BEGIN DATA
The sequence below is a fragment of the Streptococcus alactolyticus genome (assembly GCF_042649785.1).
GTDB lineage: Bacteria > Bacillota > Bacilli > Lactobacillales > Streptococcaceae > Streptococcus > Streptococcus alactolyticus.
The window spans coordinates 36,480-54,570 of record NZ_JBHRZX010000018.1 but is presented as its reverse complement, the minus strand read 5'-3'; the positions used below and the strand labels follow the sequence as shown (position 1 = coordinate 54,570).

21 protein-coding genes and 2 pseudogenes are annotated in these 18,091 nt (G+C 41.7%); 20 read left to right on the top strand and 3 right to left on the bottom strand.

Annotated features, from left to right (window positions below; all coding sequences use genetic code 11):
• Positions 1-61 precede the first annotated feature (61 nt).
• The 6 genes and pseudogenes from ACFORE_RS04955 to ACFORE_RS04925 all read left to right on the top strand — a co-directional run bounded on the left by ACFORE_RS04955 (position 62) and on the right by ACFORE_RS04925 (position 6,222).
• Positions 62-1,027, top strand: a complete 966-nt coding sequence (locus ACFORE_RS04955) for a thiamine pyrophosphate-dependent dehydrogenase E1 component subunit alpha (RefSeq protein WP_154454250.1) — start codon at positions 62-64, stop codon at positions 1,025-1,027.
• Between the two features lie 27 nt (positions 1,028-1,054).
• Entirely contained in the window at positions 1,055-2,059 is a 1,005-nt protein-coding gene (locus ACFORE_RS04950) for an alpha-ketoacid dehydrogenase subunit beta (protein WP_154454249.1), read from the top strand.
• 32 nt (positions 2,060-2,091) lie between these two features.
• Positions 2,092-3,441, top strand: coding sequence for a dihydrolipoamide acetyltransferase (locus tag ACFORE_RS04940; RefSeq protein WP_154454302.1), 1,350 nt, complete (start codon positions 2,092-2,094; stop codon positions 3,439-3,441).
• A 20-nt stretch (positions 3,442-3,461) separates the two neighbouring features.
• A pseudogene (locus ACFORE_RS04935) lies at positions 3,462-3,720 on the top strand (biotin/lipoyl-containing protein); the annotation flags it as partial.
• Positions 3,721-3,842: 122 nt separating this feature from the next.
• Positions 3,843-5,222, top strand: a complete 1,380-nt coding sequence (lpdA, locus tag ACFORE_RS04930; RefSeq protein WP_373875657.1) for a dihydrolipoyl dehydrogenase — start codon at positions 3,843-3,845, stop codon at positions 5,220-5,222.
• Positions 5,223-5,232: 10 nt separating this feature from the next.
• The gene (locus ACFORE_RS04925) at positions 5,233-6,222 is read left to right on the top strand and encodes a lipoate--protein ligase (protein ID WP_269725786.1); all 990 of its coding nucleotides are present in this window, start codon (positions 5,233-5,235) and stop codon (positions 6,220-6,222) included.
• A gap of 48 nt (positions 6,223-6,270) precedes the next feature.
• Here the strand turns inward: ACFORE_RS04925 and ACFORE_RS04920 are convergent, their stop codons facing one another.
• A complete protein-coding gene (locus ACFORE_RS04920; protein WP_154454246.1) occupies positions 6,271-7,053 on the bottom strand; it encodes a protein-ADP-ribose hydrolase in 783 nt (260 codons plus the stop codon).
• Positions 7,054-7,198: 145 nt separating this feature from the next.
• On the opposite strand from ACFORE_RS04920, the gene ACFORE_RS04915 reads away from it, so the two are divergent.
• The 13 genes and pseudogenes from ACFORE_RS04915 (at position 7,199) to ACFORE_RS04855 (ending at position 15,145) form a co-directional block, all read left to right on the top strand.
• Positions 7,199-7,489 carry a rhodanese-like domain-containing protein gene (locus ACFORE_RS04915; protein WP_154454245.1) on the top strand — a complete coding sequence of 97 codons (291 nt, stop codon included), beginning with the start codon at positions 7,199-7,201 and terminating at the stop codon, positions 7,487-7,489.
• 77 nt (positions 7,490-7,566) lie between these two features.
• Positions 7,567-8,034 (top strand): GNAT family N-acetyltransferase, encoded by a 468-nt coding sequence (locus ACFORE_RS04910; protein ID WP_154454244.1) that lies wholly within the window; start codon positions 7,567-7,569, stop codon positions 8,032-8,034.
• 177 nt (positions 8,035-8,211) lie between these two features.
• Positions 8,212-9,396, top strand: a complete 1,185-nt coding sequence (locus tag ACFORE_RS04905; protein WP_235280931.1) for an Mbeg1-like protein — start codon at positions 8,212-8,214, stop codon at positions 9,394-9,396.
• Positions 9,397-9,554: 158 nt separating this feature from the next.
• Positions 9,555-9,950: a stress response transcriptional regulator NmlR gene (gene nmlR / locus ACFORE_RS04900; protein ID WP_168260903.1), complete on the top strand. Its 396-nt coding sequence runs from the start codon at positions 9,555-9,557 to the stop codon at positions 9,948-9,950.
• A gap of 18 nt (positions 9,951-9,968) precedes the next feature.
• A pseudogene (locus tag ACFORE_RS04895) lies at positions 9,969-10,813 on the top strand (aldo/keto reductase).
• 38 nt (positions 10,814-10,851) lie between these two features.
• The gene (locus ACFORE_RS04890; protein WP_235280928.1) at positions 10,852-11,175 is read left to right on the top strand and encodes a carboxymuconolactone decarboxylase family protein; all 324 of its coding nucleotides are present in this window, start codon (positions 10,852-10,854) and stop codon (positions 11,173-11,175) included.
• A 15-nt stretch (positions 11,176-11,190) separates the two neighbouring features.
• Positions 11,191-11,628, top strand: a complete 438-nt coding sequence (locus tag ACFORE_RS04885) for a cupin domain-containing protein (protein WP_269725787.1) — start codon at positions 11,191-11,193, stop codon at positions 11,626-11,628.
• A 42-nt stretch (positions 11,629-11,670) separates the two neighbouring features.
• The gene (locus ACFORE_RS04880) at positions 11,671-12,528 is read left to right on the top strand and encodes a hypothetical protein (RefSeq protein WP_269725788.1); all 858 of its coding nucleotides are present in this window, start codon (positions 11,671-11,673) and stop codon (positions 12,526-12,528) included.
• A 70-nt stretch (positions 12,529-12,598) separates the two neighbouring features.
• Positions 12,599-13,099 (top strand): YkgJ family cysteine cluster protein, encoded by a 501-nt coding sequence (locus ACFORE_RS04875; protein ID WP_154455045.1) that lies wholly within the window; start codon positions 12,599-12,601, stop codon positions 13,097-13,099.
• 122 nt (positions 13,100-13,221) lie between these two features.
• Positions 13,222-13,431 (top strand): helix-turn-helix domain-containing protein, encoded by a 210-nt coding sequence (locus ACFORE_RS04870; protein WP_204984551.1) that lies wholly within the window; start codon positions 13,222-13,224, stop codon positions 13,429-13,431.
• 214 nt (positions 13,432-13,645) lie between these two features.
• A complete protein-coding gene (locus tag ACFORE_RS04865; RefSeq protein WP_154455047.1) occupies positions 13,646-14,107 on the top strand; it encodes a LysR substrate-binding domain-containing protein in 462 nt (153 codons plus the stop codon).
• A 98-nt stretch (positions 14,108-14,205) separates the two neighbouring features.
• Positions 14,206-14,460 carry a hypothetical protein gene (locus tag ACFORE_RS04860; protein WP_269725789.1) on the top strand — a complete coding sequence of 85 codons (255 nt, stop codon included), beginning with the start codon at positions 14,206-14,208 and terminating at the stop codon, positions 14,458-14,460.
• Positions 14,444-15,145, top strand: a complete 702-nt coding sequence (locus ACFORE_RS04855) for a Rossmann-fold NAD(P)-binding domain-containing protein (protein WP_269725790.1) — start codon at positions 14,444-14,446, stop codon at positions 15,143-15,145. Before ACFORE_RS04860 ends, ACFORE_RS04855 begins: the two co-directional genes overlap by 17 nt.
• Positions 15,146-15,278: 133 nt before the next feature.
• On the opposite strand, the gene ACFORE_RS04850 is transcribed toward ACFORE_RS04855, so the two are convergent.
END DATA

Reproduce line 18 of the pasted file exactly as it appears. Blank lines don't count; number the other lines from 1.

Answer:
• The gene (locus ACFORE_RS04925) at positions 5,233-6,222 is read left to right on the top strand and encodes a lipoate--protein ligase (protein ID WP_269725786.1); all 990 of its coding nucleotides are present in this window, start codon (positions 5,233-5,235) and stop codon (positions 6,220-6,222) included.